Post-Pandemic Job Market
Preservation Specialists, LLC | It will be interesting to see how the job market fares over the next few months. While millions of workers have been laid off due to the coronavirus pandemic, many of those employers will be reopening and may or may not rehire those let go. Much depends on the direction of the outbreak: If it slows, then a phased rehiring could follow; if contagion ramps up, then many people could be back at home trying to figure out how to pay their bills. Find out more information about post-pandemic job market…
The March unemployment report revealed the food and beverage industry suffered the greatest initial job losses, with nearly 60% of the newly unemployed coming from restaurants and bars. However, there were also significant employment declines in health care and social assistance, professional and business services, retail trade and construction.
If you’ve been laid off or furloughed, you may be eligible for unemployment insurance benefits. If you’re still employed but have become sick and are unable to work, you may qualify for short- or long-term disability benefits. We understand this is a difficult and uncertain time, but we are still available to help you take proactive steps toward creating a retirement income strategy you can feel confident about. Please feel free to give us a call.
Even before the pandemic, the job market was in flux. We may have been experiencing record low unemployment levels, but that doesn’t mean everyone was happy with their jobs. In fact, in August of 2019 alone, nearly 4.5 million people quit their jobs. Low unemployment often makes it easier to find a new job since employers are desperate to hire, so job churning was alive and well before the pandemic hit.
There are many good reasons why people may have been unhappy with their jobs — even high-paying ones. For example, Silicon Valley employers are having a hard time recruiting and retaining software engineers. While the work perks might be great, the cost of living is high, and things like traffic and commuting issues impede on the quality of life.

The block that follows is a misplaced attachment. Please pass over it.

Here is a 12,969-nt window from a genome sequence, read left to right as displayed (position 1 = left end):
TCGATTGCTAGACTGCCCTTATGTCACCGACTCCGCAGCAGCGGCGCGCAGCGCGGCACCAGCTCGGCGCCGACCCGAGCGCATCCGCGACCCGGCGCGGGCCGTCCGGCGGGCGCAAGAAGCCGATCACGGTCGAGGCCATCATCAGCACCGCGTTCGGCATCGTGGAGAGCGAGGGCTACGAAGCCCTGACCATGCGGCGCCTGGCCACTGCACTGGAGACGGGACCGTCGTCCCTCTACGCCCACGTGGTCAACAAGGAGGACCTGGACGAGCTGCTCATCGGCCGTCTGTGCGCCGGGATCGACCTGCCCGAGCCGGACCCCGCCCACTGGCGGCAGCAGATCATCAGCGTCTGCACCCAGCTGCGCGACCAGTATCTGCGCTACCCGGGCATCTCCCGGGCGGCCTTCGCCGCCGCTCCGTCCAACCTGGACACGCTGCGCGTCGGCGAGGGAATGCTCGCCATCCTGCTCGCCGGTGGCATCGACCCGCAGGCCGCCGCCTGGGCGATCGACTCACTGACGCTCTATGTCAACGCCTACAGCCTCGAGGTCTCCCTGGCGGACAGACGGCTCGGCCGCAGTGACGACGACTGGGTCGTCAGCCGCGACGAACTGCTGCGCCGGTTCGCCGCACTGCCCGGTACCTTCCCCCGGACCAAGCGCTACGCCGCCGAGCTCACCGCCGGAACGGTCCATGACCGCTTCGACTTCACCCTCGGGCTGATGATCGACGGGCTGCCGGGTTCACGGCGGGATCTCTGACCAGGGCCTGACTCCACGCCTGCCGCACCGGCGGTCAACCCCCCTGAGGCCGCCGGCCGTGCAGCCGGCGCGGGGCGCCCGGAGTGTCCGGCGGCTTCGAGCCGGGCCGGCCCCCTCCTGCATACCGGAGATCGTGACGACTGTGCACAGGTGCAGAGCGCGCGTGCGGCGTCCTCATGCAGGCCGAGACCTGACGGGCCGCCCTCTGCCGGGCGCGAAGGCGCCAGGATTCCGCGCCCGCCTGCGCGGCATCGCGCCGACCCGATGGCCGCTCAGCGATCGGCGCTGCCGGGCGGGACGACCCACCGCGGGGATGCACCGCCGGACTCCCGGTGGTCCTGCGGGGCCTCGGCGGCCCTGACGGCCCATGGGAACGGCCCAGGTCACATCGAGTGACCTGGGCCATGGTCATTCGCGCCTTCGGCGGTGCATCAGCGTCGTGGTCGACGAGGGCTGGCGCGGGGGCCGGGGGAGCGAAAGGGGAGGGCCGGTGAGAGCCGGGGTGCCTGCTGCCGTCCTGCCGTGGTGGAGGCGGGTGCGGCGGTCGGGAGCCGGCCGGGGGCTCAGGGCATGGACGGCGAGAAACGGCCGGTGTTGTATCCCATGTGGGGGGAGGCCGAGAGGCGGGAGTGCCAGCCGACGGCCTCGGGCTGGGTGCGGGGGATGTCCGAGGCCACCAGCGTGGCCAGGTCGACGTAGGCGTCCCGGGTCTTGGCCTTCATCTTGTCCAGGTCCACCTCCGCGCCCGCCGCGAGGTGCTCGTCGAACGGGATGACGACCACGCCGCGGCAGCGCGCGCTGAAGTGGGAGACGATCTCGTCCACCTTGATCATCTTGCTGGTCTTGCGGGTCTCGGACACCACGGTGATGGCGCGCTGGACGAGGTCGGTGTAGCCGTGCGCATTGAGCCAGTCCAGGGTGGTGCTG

Now that many of America’s “knowledge-based” workers have experienced first-hand the benefits and challenges of working at home, it could become more commonplace in the post-pandemic world. After all, employers would be able to hire workers who live outside of expensive urban areas — and potentially pay them less. While workers may be able to finally get their work-life balance in check, the environment also might benefit from reduced carbon emissions from commuting and less use of electricity to power large office buildings.
A pre-pandemic survey of company heads and executive-level managers, such as CEOs and CFOs, revealed that talent acquisition and retention was their biggest concern heading into 2020. With this in mind, the post-pandemic job market may present a frenzy of competition for professional services jobs, as workers may see this as an opportunity to shop for a better position.
However, some people who have worked at home while the country sheltered in place may have come to a completely different conclusion: They can’t wait to get back to the office. Some people tend to work longer hours, have a hard time separating home life from work or experience too many distractions — or not enough.
A study in China gave call-center workers the option to work from home, but half of them eventually opted to return to the office because they felt lonely without leaving the house, a feeling many people worldwide can now relate to.
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